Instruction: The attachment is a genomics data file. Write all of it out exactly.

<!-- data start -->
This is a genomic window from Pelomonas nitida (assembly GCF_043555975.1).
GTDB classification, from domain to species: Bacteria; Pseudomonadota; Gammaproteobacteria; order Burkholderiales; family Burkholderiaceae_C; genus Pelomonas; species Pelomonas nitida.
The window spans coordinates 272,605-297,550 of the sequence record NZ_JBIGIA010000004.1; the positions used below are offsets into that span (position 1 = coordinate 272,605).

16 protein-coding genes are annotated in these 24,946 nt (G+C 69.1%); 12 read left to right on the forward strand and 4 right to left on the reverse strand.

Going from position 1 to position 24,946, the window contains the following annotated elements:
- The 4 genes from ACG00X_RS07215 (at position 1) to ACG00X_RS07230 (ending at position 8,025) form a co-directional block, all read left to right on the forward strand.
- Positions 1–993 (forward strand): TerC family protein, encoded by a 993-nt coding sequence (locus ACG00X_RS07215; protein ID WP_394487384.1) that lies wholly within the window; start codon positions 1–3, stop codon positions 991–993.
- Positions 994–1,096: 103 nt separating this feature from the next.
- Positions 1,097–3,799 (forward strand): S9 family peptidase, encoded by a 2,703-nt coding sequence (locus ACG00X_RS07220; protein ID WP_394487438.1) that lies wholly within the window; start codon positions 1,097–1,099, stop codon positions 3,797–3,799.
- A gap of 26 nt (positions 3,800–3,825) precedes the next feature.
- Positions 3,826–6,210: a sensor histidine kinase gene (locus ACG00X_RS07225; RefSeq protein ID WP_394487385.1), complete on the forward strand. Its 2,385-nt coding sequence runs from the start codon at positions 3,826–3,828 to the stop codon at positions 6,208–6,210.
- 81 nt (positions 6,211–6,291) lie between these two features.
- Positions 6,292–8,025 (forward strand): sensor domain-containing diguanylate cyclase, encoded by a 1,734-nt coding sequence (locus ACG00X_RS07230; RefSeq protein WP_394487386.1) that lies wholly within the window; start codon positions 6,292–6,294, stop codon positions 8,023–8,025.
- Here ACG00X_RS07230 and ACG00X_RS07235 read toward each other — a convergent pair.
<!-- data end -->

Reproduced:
This is a genomic window from Pelomonas nitida (assembly GCF_043555975.1).
GTDB classification, from domain to species: Bacteria; Pseudomonadota; Gammaproteobacteria; order Burkholderiales; family Burkholderiaceae_C; genus Pelomonas; species Pelomonas nitida.
The window spans coordinates 272,605-297,550 of the sequence record NZ_JBIGIA010000004.1; the positions used below are offsets into that span (position 1 = coordinate 272,605).

16 protein-coding genes are annotated in these 24,946 nt (G+C 69.1%); 12 read left to right on the forward strand and 4 right to left on the reverse strand.

Going from position 1 to position 24,946, the window contains the following annotated elements:
- The 4 genes from ACG00X_RS07215 (at position 1) to ACG00X_RS07230 (ending at position 8,025) form a co-directional block, all read left to right on the forward strand.
- Positions 1–993 (forward strand): TerC family protein, encoded by a 993-nt coding sequence (locus ACG00X_RS07215; protein ID WP_394487384.1) that lies wholly within the window; start codon positions 1–3, stop codon positions 991–993.
- Positions 994–1,096: 103 nt separating this feature from the next.
- Positions 1,097–3,799 (forward strand): S9 family peptidase, encoded by a 2,703-nt coding sequence (locus ACG00X_RS07220; protein ID WP_394487438.1) that lies wholly within the window; start codon positions 1,097–1,099, stop codon positions 3,797–3,799.
- A gap of 26 nt (positions 3,800–3,825) precedes the next feature.
- Positions 3,826–6,210: a sensor histidine kinase gene (locus ACG00X_RS07225; RefSeq protein ID WP_394487385.1), complete on the forward strand. Its 2,385-nt coding sequence runs from the start codon at positions 3,826–3,828 to the stop codon at positions 6,208–6,210.
- 81 nt (positions 6,211–6,291) lie between these two features.
- Positions 6,292–8,025 (forward strand): sensor domain-containing diguanylate cyclase, encoded by a 1,734-nt coding sequence (locus ACG00X_RS07230; RefSeq protein WP_394487386.1) that lies wholly within the window; start codon positions 6,292–6,294, stop codon positions 8,023–8,025.
- Here ACG00X_RS07230 and ACG00X_RS07235 read toward each other — a convergent pair.